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A Pastor’s Reflections: What Should I Read to Prepare for Seminary?

January 6, 2015


Among the many questions I’ve heard over the years, a slew of them deal with preparing to go to seminary. One of the most common is, “What should I read to prepare for seminary studies?” There are certainly a lot of theological works that a person can read to get ready to go to seminary, but here are some of the most fundamental.

First, know your English Bible. There are many people in the church these days who have been Christians for years but have never read their Bible from cover to cover. It’s a sad but true fact. Moreover, many people are unfamiliar with the chief features, people, stories, and doctrines. If you want to become an expert in the Bible, then you need to have a basic familiarity with it. Read your Bible daily. I remember a professor of mine once told me that he and his wife read through the Bible every year. There are a number of different ways to do this: Bible reading plans, special editions of the Bible that divide it into daily readings, or just sitting down and reading the Bible like any other book. Basic Bible knowledge has become quite weak among incoming seminarians. About a decade ago we at WSC had to institute a basic Bible exam. If you fail the exam then you have to take English Bible Survey. We’ve had many students rave about this class, but it does reveal that basic Bible knowledge, even among life-long Christians, isn’t what it used to be.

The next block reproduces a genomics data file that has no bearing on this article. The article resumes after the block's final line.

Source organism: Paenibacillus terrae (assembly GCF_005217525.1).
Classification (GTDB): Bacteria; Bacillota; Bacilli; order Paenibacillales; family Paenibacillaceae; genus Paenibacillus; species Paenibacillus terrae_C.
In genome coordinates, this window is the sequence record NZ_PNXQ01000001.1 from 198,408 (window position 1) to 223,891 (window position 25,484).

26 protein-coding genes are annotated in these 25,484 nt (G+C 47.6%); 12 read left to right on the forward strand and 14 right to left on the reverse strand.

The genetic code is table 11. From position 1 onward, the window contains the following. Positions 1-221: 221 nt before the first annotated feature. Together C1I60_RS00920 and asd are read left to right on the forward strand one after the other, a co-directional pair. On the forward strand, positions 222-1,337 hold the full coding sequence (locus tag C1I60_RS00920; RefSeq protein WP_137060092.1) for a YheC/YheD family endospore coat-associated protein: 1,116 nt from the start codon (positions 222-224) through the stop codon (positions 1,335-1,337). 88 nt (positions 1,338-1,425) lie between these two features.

So, read your Bible. Outline your Bible so you know its basic divisions. Outline books of the Bible so you know the basic structure of the major sections. Learn when the various books of the Bible were written and by whom. Most study Bibles have done this legwork for you. Read your Bible!

Second, learn the basic categories of Christian doctrine. This doesn’t require significant in-depth study. Rather, reading and even memorizing the Westminster Shorter Catechism or the Heidelberg Catechism can give you an excellent foundation. These short documents will give you the basic categories, doctrines, and classic terminology that you need. They are also a wonderful devotional resource—study while you pray, and pray while you study. Your devotional life never has to be divorced from your study of the Scriptures.

Third, once you’ve covered these basic categories, if you still want more, then you can read through a number of classic works, such as Augustine’s City of God, Calvin’s Institutes of the Christian Religion, or Louis Berkhof’s Systematic Theology, or his shorter editions such as his Manual of Christian Doctrine. As you read these works, make a list of terms, study them, learn and memorize them. These classic works can give you more of the basic framework for the materials that you’ll be studying in greater depth once you arrive at seminary.

The most important book, I believe, you should study is the Bible. Read it, memorize portions of it, meditate upon it, and learn it. It may seem cliché, but the most important book you can read to get ready for attending seminary is your Bible.